Takeover: The Return of the Imperial Presidency and the Subversion of Democracy
by Charlie Savage
©2007 Little, Brown
Charlie Savage is, to my mind, a consummate reporter. When he wrote this book, he was with the Boston Globe, and now he hangs his hat at the New York Times. He does not, to my knowledge, spend a lot of time on the various cable talk fests like so many other reporters who aren’t fit to carry his pencil case. He simply…reports.
Now that’s what I’m talking about.
Three of our recipients are busily adding entries, kicking butt, and, no doubt, gnashing their teeth while they learn the system. Excellent. The other four are preparing to jump in; expect lots of new entries by new contributors over the next few days and weeks.
Maybe this is a bit juvenile, but I know I was secretly thrilled at the first entry I had posted. Why not do a little justified backslapping?
Veteran readers, if you’ve ever had an itch to become a History Commons contributor, now’s a great time to do it. There are seven new contributors all learning the ropes together, and hopefully helping one another in the process. You can be part of this “next wave” of Commons contributors, taking the site into the new millennium. Join this band of information activists today.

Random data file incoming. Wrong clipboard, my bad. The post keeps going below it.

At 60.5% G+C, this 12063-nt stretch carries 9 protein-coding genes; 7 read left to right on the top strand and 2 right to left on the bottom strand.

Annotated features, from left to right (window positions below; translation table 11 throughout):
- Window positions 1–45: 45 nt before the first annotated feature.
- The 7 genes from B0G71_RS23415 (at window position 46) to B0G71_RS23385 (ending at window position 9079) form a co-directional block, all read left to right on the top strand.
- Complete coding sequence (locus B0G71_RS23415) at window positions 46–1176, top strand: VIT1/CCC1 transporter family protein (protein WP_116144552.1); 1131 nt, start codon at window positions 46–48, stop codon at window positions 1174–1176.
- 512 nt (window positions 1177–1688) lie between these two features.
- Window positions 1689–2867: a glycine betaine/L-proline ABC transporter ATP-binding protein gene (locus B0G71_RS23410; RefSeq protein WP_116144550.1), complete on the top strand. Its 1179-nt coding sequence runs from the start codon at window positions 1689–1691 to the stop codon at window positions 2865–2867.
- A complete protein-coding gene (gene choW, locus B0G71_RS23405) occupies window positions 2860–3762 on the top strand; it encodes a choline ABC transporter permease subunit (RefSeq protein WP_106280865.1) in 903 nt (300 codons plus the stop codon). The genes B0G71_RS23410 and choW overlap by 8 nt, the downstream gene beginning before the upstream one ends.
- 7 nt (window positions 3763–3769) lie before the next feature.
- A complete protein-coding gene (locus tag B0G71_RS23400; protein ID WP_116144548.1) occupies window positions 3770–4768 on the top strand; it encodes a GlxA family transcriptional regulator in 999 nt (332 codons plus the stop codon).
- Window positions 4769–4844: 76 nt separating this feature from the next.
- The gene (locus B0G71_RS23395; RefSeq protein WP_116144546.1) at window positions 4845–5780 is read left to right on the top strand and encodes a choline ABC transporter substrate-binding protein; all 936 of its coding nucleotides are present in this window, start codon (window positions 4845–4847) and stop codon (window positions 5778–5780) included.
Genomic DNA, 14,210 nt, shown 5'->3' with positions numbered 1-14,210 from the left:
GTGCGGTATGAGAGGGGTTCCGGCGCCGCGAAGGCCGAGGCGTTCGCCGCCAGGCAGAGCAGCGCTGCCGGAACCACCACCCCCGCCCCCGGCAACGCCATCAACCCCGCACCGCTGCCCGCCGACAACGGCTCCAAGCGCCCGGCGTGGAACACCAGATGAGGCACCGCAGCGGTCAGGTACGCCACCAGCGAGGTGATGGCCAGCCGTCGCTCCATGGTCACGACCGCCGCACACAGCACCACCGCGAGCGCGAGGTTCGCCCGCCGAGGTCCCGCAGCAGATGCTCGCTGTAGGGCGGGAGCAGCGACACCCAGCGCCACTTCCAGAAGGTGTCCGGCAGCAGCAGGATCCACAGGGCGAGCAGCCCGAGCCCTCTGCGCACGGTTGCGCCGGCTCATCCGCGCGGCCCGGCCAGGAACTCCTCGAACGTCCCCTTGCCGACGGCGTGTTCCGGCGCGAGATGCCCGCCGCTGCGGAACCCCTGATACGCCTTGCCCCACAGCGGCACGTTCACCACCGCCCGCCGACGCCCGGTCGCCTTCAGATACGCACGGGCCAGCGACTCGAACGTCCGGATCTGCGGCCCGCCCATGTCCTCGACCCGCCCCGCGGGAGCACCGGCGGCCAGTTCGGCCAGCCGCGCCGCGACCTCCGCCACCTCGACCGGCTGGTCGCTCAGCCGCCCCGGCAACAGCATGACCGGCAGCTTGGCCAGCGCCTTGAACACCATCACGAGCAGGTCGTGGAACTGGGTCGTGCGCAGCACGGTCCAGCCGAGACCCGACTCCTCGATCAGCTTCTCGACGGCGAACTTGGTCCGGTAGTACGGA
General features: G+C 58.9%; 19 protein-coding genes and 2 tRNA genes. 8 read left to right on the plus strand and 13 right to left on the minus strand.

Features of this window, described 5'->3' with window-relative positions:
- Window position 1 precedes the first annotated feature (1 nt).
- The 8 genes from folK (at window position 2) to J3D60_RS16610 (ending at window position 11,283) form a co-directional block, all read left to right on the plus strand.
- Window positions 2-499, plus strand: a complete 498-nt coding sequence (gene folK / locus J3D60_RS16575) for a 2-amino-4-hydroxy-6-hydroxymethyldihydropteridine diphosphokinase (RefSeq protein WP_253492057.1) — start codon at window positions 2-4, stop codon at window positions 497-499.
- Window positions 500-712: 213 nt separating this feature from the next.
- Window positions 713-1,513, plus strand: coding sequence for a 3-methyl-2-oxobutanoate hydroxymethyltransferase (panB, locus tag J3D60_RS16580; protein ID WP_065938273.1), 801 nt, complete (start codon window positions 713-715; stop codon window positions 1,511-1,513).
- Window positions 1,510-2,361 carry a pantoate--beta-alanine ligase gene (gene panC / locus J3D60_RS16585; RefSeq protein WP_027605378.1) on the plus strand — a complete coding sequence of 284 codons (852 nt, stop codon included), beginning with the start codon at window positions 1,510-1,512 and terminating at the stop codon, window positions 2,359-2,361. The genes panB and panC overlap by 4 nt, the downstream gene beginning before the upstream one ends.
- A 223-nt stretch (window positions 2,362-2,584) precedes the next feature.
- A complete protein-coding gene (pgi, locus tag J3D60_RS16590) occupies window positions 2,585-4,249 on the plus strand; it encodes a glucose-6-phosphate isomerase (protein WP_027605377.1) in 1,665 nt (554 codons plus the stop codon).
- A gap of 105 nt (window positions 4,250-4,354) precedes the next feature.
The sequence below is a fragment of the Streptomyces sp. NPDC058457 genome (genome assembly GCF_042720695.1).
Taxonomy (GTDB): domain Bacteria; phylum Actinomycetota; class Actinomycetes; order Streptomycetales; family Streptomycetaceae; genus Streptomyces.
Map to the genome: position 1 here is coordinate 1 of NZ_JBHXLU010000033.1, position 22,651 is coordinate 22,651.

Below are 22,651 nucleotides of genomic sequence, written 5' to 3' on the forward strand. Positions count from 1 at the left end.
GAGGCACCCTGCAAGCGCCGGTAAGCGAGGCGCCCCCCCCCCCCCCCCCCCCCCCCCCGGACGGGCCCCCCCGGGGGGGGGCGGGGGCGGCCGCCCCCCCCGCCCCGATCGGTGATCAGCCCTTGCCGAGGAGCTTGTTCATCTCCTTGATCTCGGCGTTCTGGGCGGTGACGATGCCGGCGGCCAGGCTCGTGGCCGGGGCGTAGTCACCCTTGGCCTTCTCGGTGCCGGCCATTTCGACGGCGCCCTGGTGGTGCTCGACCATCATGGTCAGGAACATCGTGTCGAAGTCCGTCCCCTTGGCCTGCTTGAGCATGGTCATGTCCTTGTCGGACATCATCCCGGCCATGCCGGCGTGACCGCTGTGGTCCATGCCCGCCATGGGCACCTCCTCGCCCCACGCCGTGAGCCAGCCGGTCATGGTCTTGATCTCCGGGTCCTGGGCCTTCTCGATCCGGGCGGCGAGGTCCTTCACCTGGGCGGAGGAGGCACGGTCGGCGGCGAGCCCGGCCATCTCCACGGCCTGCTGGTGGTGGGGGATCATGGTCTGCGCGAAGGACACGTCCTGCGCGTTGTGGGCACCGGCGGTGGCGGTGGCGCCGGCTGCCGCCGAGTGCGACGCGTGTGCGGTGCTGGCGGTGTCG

Here’s some of the books I’m reading, and will post about, in the early weeks of 1999:
U.S. Vs. Them by J. Peter Scoblic (already being processed and included, largely in the US International Relations project);
Angler by Barton Gellman (another Cheney bio, probably will add to the two Iraq projects, the 9/11 project, the Propaganda project, and the International Relations project);
Torture Team by Phillipe Sands (mostly info for the Prisoner Abuse and Civil Liberties projects).
One of these days, I’d like to work on John Dean’s Watergate biography, Blind Ambition, but updating and extending the Watergate project isn’t one of my main priorities right now.
What are you reading this year?
The Collapse of Fortress Bush: The Crisis of Authority in American Government, by Alasdair Roberts. 2008 New York University Press
I’m not starting this new category with a sensationalistic, partisan book — there are plenty of those out there, and I like some of them 🙂 This book has obviously been given a dramatic title by its publisher to try to take advantage of the wave of books criticizing the Bush administration. Likewise, the cover photo — a stern Bush laying down the law from a podium while enormous engines of war loom over him — adds to the sense that this is another scathing indictment of all things Bush.